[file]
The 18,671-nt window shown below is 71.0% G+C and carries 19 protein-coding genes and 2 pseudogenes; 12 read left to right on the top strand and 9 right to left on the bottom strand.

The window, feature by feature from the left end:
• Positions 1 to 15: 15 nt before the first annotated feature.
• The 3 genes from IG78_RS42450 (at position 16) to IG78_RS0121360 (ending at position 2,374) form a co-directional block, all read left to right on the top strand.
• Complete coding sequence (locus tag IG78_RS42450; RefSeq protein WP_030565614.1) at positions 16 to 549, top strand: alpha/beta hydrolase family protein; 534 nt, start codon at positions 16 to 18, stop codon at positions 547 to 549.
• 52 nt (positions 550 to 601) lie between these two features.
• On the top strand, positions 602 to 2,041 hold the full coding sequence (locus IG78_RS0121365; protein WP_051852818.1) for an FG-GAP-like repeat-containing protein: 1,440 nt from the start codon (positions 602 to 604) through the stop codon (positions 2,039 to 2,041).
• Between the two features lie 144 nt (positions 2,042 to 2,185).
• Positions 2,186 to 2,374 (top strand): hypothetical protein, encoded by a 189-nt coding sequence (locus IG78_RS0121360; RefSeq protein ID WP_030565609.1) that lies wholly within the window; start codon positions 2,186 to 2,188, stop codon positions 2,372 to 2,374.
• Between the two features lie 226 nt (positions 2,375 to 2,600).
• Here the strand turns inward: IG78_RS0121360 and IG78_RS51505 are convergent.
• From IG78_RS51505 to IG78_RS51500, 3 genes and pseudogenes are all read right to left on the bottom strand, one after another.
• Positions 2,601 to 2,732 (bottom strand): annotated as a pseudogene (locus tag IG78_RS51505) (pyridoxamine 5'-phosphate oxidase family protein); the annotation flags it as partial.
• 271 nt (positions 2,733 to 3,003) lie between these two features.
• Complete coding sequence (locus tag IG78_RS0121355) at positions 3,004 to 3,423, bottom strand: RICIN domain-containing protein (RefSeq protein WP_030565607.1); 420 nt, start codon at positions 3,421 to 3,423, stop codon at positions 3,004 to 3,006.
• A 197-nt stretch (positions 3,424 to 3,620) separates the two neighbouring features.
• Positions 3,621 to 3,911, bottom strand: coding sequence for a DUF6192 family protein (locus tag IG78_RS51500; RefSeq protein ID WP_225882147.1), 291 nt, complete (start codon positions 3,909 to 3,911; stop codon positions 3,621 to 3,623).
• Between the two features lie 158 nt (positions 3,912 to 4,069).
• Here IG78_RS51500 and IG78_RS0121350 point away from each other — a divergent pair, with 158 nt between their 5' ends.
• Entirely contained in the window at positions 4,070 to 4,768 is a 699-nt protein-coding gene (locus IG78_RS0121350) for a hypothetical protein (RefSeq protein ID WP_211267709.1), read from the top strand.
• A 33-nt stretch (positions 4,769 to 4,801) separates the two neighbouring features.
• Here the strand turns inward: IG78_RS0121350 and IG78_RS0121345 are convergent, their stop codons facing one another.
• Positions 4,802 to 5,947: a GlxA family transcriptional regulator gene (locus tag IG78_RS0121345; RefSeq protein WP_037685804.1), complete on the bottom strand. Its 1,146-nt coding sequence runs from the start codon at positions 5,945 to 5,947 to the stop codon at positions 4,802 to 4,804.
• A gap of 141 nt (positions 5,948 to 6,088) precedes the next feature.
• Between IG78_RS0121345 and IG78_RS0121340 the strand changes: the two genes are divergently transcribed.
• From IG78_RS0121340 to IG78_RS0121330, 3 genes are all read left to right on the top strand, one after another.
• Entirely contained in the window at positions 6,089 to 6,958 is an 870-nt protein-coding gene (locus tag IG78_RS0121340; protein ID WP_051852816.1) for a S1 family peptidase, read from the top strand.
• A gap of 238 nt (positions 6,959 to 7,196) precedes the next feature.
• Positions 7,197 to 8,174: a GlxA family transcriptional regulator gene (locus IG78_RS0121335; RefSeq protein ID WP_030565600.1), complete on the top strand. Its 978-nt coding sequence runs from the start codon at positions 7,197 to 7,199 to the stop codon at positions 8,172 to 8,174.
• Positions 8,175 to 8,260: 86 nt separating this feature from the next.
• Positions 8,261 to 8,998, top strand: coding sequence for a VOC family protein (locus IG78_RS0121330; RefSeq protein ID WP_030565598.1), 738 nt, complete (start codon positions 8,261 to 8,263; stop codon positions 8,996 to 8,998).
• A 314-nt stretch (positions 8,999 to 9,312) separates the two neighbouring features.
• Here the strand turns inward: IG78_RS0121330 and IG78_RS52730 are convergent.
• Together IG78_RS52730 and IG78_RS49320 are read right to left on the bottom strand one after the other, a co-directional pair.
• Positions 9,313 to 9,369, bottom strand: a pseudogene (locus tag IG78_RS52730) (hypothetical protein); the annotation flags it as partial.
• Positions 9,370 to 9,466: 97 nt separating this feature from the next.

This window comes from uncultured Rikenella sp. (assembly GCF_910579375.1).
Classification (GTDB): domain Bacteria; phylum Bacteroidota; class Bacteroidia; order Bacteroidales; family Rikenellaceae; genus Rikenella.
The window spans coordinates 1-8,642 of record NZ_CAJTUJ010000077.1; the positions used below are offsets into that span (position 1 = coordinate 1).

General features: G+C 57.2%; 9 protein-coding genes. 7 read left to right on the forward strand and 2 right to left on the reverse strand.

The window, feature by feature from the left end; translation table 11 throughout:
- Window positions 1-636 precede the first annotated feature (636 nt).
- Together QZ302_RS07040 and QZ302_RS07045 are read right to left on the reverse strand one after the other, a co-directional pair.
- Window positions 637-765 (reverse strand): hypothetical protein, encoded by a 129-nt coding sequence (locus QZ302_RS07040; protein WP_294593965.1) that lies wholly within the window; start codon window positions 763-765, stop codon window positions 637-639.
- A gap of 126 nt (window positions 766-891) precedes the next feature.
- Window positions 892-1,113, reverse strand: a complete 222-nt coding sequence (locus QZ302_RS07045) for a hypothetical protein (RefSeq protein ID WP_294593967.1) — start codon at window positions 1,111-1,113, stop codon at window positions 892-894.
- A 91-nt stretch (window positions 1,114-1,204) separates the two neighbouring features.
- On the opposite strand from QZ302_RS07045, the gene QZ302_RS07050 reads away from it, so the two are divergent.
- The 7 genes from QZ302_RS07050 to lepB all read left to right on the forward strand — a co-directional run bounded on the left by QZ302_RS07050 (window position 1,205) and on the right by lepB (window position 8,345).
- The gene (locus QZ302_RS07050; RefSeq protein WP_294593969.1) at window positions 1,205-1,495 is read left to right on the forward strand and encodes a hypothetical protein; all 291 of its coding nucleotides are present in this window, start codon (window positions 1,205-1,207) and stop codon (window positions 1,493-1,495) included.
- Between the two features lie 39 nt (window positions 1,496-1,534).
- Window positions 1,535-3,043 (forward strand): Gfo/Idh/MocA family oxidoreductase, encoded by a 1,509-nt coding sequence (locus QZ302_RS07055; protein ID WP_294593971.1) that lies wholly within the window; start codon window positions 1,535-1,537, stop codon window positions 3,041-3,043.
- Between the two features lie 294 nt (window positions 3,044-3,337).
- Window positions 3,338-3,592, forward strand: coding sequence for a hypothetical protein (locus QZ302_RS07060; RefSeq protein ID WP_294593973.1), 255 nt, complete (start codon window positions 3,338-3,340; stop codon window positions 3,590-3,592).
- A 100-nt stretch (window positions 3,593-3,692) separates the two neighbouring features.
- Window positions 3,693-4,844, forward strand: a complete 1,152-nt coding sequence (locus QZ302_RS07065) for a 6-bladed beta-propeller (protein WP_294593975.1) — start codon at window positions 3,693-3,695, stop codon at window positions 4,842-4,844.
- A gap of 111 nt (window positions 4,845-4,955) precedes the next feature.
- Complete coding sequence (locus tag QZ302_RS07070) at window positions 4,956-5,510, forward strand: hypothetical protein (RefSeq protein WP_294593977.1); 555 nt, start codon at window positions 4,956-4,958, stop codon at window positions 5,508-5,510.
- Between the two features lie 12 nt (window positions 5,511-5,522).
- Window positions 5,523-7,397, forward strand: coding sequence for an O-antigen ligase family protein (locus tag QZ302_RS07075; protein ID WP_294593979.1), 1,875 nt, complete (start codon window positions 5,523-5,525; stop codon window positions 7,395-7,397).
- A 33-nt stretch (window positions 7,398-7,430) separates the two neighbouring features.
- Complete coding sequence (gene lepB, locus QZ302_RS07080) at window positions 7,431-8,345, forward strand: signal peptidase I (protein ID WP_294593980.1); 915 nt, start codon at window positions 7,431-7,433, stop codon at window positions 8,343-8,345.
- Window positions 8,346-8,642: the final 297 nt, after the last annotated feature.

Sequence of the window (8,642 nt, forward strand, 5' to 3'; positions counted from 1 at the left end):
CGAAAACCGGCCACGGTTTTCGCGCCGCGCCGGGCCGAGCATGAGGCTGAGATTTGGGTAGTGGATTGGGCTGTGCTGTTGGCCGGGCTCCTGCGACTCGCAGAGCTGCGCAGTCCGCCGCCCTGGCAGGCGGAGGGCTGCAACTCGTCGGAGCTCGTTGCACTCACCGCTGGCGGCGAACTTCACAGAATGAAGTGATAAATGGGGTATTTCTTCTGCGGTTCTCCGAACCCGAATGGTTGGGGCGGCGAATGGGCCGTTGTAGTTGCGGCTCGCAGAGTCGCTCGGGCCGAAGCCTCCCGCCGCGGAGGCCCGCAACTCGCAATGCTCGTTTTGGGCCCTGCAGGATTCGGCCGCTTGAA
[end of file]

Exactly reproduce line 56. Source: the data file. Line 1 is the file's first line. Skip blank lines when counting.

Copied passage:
- Window positions 3,693-4,844, forward strand: a complete 1,152-nt coding sequence (locus QZ302_RS07065) for a 6-bladed beta-propeller (protein WP_294593975.1) — start codon at window positions 3,693-3,695, stop codon at window positions 4,842-4,844.